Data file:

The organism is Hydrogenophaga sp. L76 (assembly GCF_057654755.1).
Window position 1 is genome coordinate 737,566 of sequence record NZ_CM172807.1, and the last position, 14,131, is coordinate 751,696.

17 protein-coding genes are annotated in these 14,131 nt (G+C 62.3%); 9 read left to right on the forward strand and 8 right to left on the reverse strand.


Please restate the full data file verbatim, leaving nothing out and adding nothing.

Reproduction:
The organism is Hydrogenophaga sp. L76 (assembly GCF_057654755.1).
Window position 1 is genome coordinate 737,566 of sequence record NZ_CM172807.1, and the last position, 14,131, is coordinate 751,696.

17 protein-coding genes are annotated in these 14,131 nt (G+C 62.3%); 9 read left to right on the forward strand and 8 right to left on the reverse strand.